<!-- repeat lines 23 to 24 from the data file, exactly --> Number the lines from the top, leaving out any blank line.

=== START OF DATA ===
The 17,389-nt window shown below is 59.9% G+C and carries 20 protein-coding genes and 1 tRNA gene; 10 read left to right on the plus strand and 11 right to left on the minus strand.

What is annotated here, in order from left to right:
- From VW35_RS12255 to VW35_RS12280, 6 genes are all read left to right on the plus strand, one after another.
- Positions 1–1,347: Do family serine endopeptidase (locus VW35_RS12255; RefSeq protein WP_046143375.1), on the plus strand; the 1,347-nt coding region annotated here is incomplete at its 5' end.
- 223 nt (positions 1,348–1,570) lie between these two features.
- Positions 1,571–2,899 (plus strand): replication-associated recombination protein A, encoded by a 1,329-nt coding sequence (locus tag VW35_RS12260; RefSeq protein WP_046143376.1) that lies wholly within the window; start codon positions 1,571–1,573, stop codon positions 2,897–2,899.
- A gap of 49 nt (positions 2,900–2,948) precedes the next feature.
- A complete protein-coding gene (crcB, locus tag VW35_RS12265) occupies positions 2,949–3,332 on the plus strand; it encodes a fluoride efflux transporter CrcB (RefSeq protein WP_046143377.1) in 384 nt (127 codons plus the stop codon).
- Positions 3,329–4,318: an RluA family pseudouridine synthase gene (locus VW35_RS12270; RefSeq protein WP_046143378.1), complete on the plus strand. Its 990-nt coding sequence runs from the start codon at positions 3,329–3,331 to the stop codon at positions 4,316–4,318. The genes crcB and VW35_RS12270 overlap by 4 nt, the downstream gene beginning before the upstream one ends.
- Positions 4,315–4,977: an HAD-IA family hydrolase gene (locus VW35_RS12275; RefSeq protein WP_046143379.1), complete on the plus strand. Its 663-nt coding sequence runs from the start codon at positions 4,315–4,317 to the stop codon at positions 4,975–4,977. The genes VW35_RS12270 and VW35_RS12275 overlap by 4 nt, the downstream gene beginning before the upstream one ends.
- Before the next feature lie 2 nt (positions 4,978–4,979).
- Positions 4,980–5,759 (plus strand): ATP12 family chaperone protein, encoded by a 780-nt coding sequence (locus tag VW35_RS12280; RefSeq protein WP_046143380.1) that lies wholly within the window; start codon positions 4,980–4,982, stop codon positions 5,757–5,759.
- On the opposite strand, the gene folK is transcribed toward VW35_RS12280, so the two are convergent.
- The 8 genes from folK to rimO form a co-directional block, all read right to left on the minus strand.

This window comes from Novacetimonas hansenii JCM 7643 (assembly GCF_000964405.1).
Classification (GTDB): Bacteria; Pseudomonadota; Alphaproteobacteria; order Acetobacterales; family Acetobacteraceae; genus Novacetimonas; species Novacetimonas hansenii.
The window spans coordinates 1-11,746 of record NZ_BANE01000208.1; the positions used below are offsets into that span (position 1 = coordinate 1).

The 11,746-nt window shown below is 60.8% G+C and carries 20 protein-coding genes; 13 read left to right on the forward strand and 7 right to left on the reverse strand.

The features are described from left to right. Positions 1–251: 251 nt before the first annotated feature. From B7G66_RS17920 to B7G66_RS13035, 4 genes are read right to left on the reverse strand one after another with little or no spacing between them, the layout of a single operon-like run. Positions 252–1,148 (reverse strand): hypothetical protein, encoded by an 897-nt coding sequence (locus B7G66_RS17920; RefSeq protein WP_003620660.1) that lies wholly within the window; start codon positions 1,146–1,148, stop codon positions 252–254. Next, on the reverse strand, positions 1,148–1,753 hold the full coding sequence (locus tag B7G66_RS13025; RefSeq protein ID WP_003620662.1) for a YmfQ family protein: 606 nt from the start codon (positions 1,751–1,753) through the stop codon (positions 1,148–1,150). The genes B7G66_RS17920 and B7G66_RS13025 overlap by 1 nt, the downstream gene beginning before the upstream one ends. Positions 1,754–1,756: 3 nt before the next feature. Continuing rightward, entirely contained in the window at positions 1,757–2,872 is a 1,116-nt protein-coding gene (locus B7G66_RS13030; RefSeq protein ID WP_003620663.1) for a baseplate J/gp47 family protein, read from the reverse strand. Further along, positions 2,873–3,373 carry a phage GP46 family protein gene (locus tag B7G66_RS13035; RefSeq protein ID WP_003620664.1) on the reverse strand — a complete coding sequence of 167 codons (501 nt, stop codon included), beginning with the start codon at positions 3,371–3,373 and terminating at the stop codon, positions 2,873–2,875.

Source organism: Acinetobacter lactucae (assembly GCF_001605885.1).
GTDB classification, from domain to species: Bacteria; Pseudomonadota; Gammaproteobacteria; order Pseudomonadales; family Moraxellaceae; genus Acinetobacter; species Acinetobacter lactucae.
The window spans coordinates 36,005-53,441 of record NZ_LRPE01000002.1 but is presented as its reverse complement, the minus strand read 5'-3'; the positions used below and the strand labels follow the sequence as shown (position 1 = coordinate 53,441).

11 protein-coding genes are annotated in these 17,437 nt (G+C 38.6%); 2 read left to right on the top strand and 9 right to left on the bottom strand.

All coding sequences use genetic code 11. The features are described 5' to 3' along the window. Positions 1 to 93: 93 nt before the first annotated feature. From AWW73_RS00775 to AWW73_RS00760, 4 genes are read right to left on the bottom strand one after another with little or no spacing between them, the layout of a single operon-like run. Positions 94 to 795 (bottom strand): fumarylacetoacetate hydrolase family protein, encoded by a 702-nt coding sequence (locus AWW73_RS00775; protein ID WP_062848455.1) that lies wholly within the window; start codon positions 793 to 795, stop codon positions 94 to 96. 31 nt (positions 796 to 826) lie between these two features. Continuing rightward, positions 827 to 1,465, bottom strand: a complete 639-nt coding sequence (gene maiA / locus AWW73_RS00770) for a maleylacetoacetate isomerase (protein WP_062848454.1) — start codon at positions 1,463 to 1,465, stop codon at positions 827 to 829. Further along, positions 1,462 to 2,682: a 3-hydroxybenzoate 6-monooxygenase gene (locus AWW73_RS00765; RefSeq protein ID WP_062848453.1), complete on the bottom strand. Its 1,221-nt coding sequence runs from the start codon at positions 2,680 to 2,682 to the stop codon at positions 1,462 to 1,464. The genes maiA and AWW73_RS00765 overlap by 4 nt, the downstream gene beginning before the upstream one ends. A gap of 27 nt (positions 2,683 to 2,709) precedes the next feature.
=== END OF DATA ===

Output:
11 protein-coding genes are annotated in these 17,437 nt (G+C 38.6%); 2 read left to right on the top strand and 9 right to left on the bottom strand.

All coding sequences use genetic code 11. The features are described 5' to 3' along the window. Positions 1 to 93: 93 nt before the first annotated feature. From AWW73_RS00775 to AWW73_RS00760, 4 genes are read right to left on the bottom strand one after another with little or no spacing between them, the layout of a single operon-like run. Positions 94 to 795 (bottom strand): fumarylacetoacetate hydrolase family protein, encoded by a 702-nt coding sequence (locus AWW73_RS00775; protein ID WP_062848455.1) that lies wholly within the window; start codon positions 793 to 795, stop codon positions 94 to 96. 31 nt (positions 796 to 826) lie between these two features. Continuing rightward, positions 827 to 1,465, bottom strand: a complete 639-nt coding sequence (gene maiA / locus AWW73_RS00770) for a maleylacetoacetate isomerase (protein WP_062848454.1) — start codon at positions 1,463 to 1,465, stop codon at positions 827 to 829. Further along, positions 1,462 to 2,682: a 3-hydroxybenzoate 6-monooxygenase gene (locus AWW73_RS00765; RefSeq protein ID WP_062848453.1), complete on the bottom strand. Its 1,221-nt coding sequence runs from the start codon at positions 2,680 to 2,682 to the stop codon at positions 1,462 to 1,464. The genes maiA and AWW73_RS00765 overlap by 4 nt, the downstream gene beginning before the upstream one ends. A gap of 27 nt (positions 2,683 to 2,709) precedes the next feature.